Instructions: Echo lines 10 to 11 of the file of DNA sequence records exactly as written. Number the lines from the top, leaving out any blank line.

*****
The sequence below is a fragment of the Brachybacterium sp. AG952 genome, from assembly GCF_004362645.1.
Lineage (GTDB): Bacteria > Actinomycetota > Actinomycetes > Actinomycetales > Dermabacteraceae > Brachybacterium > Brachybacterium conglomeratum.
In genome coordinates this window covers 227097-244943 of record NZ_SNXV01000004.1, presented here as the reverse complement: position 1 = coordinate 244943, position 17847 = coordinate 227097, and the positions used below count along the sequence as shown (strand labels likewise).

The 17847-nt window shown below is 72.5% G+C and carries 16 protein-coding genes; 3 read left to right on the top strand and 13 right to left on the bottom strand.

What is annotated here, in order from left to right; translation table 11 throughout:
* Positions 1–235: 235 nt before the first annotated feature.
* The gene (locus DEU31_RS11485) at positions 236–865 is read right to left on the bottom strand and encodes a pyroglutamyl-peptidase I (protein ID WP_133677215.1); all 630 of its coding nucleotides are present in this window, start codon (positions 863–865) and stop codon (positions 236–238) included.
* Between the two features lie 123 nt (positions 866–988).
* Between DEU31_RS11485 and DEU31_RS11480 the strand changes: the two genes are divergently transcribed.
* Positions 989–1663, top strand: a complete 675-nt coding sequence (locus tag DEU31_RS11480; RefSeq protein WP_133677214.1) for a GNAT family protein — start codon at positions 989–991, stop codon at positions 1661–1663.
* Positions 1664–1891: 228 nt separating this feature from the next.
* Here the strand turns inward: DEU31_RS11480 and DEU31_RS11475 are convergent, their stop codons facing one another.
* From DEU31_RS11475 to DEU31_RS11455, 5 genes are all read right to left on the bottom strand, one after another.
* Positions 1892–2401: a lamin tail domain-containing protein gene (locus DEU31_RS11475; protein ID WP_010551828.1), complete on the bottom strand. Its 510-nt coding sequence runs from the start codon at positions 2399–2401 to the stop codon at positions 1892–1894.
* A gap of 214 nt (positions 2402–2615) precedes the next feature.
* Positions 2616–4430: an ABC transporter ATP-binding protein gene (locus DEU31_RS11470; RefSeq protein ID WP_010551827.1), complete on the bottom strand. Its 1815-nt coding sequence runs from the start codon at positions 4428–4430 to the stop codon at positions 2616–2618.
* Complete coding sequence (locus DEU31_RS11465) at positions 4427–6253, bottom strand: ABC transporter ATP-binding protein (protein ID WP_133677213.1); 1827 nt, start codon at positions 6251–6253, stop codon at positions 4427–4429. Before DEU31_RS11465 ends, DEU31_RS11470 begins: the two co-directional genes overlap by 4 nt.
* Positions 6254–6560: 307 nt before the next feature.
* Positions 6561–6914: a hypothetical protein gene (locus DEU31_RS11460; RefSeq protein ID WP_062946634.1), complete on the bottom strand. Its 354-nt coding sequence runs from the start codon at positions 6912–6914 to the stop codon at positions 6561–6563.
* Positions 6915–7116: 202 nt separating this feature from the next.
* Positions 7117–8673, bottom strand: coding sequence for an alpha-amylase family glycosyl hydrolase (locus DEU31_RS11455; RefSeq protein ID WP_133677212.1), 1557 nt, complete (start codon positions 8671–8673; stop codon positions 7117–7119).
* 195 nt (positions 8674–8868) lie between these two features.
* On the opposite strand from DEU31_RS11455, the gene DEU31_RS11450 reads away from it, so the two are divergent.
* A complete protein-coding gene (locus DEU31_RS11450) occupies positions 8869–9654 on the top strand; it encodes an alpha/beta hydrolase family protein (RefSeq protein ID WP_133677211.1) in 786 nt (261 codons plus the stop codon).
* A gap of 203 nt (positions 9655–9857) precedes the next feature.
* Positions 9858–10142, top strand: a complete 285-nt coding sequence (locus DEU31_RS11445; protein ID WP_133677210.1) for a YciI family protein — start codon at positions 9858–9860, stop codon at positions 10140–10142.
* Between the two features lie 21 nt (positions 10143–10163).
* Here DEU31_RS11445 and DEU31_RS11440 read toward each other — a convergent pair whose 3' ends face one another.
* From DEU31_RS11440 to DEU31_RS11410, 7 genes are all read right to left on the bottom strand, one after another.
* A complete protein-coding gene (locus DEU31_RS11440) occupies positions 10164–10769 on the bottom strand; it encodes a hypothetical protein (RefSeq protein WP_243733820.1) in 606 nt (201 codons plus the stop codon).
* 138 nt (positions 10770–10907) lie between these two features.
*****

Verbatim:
* Positions 989–1663, top strand: a complete 675-nt coding sequence (locus tag DEU31_RS11480; RefSeq protein WP_133677214.1) for a GNAT family protein — start codon at positions 989–991, stop codon at positions 1661–1663.
* Positions 1664–1891: 228 nt separating this feature from the next.